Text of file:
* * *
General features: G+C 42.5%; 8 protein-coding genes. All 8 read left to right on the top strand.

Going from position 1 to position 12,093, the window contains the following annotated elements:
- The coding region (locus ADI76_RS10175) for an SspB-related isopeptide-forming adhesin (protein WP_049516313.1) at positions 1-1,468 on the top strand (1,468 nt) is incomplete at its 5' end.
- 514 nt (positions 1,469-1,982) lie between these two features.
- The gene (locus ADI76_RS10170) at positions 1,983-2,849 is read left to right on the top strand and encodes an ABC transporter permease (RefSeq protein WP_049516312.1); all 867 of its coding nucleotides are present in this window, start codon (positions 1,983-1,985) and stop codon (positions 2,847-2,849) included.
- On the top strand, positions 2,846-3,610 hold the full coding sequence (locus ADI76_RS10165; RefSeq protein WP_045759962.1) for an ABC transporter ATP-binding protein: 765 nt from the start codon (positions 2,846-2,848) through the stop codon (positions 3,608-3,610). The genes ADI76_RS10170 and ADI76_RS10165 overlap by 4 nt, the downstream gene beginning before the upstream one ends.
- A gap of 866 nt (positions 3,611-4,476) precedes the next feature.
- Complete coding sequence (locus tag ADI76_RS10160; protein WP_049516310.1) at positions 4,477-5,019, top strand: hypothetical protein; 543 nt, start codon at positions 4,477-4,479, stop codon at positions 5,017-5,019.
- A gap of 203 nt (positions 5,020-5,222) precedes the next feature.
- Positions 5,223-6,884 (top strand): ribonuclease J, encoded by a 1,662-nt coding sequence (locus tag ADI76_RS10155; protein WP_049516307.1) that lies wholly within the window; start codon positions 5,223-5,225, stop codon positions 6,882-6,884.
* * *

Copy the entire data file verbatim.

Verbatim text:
General features: G+C 42.5%; 8 protein-coding genes. All 8 read left to right on the top strand.

Going from position 1 to position 12,093, the window contains the following annotated elements:
- The coding region (locus ADI76_RS10175) for an SspB-related isopeptide-forming adhesin (protein WP_049516313.1) at positions 1-1,468 on the top strand (1,468 nt) is incomplete at its 5' end.
- 514 nt (positions 1,469-1,982) lie between these two features.
- The gene (locus ADI76_RS10170) at positions 1,983-2,849 is read left to right on the top strand and encodes an ABC transporter permease (RefSeq protein WP_049516312.1); all 867 of its coding nucleotides are present in this window, start codon (positions 1,983-1,985) and stop codon (positions 2,847-2,849) included.
- On the top strand, positions 2,846-3,610 hold the full coding sequence (locus ADI76_RS10165; RefSeq protein WP_045759962.1) for an ABC transporter ATP-binding protein: 765 nt from the start codon (positions 2,846-2,848) through the stop codon (positions 3,608-3,610). The genes ADI76_RS10170 and ADI76_RS10165 overlap by 4 nt, the downstream gene beginning before the upstream one ends.
- A gap of 866 nt (positions 3,611-4,476) precedes the next feature.
- Complete coding sequence (locus tag ADI76_RS10160; protein WP_049516310.1) at positions 4,477-5,019, top strand: hypothetical protein; 543 nt, start codon at positions 4,477-4,479, stop codon at positions 5,017-5,019.
- A gap of 203 nt (positions 5,020-5,222) precedes the next feature.
- Positions 5,223-6,884 (top strand): ribonuclease J, encoded by a 1,662-nt coding sequence (locus tag ADI76_RS10155; protein WP_049516307.1) that lies wholly within the window; start codon positions 5,223-5,225, stop codon positions 6,882-6,884.